The annual list gives vehicles an overall score based on road test performance, predicted reliability, owner satisfaction and safety. The other nine categories include small car, subcompact SUV, small SUV, mid-sized sedan, hybrid, two-row SUV, mid-sized three-row SUV, compact pickup truck and luxury mid-sized SUV.
Vehicles selected must come standard in all trims with forward collision warning (FCW) and automatic emergency braking (AEB) with pedestrian detection. In addition, this year’s Top 10 Picks were required to have “highway-speed AEB” and were given two additional points to the overall score for “an active driver assistance system that includes an adequate driver monitoring system.”
“The Ford Mustang Mach-E is the only one of our Top Picks this year that received the added points because its active driver assist system has effective driver monitoring that gives appropriate warnings when the driver looks away from the road for too long,” the publication noted. “Several high-scoring vehicles, including the BMW X5 and Hyundai Tucson, were not eligible this year because they don’t have highway-speed AEB as standard equipment on all trim levels.”
The snub comes as the National Highway Traffic Safety Administration recently opened an official investigation into reports of Teslas slamming on their brakes without an obvious reason. Over 350 complaints of “phantom braking” events in 2021-2022 Tesla Model 3s and Model Ys have been filed with the agency.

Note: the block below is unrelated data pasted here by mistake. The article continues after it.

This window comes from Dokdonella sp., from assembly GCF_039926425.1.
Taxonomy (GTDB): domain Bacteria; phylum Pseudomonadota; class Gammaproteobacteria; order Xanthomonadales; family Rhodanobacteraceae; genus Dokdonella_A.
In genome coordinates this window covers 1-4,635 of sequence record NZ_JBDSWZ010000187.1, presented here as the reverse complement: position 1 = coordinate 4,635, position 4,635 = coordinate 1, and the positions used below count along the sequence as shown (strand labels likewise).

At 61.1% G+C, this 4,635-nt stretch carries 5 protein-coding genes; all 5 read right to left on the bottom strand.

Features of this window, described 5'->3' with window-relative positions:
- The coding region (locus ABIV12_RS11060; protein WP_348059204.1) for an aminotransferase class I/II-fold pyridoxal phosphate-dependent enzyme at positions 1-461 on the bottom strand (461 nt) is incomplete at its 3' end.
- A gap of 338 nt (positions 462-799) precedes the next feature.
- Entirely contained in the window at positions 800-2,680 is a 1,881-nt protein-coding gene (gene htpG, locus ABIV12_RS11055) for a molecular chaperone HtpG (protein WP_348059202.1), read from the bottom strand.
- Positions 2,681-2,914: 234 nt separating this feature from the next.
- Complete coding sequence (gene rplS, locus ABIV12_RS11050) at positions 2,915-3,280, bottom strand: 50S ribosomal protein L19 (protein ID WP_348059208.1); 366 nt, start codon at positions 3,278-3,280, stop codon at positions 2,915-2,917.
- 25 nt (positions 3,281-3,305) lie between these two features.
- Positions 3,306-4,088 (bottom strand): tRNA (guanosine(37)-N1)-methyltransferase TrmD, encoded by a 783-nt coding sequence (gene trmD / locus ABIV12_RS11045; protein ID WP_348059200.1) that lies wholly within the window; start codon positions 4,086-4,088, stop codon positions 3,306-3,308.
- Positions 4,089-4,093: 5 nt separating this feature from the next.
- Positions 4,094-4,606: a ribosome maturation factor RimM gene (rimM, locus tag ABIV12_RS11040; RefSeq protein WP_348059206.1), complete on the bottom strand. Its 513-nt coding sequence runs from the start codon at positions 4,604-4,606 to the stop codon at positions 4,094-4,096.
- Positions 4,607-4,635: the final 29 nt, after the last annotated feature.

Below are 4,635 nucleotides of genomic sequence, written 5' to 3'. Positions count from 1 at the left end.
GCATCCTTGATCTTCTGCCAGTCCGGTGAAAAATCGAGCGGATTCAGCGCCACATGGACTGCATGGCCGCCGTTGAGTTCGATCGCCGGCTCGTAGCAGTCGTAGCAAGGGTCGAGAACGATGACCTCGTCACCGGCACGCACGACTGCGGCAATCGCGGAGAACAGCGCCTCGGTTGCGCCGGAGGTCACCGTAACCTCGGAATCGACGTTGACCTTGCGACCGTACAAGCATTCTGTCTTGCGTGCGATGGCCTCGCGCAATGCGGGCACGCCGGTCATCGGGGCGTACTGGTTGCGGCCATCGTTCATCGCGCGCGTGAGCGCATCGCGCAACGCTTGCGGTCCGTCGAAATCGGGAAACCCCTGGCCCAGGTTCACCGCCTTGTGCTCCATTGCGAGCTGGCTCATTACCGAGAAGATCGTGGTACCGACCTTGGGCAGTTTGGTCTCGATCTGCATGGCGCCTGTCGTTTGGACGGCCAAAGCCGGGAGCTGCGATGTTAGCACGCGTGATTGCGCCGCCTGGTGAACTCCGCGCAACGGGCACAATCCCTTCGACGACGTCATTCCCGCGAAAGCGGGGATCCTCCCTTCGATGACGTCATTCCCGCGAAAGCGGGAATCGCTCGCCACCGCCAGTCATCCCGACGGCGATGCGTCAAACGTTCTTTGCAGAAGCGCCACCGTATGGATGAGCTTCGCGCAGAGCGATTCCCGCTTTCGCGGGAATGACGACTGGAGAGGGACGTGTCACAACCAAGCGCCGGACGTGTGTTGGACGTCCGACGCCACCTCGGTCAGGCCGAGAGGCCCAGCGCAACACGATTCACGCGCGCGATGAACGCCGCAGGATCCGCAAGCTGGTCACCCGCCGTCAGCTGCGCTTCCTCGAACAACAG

“The phantom braking varies from a minor throttle response to decrease speed to full emergency braking that drastically reduces the speed at a rapid pace, resulting in unsafe driving conditions for occupants of my vehicle as well as those who might be following behind me,” one Tesla owner wrote in a complaint filed Feb. 2.
The investigation covers approximately 416,000 vehicles. The vehicles are equipped with partially automated driver-assist features such as adaptive cruise control and “Autopilot,” which allows them to automatically brake and steer within their lanes.
No injuries or accidents related to the issue have been reported to NHTSA.
The automaker has issued several recalls in recent weeks for a variety of issues which are being addressed through over-the-air software updates, including a similar phantom braking issue that affected nearly 12,000 Teslas across its model range.
Earlier this month, Tesla recalled 54,000 vehicles running its Full Self-Driving system that had been programmed to slowly roll through stop signs if no other vehicles or pedestrians were present. It also recalled nearly 579,000 vehicles with a “Boombox” function can play sounds over an external speaker and obscure audible warnings for pedestrians of an approaching vehicle. In addition, Tesla recalled over 817,000 vehicles for seatbelt reminder chimes that may not activate as programmed.
The Associated Press and Fox Business’ Gary Gastelu contributed to this report.